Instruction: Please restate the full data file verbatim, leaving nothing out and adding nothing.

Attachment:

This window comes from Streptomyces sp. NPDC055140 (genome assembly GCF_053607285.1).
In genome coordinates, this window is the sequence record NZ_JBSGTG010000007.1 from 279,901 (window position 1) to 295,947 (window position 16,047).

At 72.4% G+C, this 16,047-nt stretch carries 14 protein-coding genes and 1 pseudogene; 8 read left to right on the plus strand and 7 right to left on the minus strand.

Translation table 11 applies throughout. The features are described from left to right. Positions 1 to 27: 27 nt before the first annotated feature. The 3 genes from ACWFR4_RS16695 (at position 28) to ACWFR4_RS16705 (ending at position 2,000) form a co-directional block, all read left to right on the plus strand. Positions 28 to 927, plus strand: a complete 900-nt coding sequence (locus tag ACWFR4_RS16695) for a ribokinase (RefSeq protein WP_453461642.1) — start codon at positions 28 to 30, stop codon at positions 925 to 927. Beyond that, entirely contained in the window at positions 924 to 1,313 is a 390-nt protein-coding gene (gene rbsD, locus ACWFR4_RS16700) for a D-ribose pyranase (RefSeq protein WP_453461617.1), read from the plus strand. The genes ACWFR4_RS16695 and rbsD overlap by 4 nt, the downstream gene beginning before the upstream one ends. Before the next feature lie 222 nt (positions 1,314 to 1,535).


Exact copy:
This window comes from Streptomyces sp. NPDC055140 (genome assembly GCF_053607285.1).
In genome coordinates, this window is the sequence record NZ_JBSGTG010000007.1 from 279,901 (window position 1) to 295,947 (window position 16,047).

At 72.4% G+C, this 16,047-nt stretch carries 14 protein-coding genes and 1 pseudogene; 8 read left to right on the plus strand and 7 right to left on the minus strand.

Translation table 11 applies throughout. The features are described from left to right. Positions 1 to 27: 27 nt before the first annotated feature. The 3 genes from ACWFR4_RS16695 (at position 28) to ACWFR4_RS16705 (ending at position 2,000) form a co-directional block, all read left to right on the plus strand. Positions 28 to 927, plus strand: a complete 900-nt coding sequence (locus tag ACWFR4_RS16695) for a ribokinase (RefSeq protein WP_453461642.1) — start codon at positions 28 to 30, stop codon at positions 925 to 927. Beyond that, entirely contained in the window at positions 924 to 1,313 is a 390-nt protein-coding gene (gene rbsD, locus ACWFR4_RS16700) for a D-ribose pyranase (RefSeq protein WP_453461617.1), read from the plus strand. The genes ACWFR4_RS16695 and rbsD overlap by 4 nt, the downstream gene beginning before the upstream one ends. Before the next feature lie 222 nt (positions 1,314 to 1,535).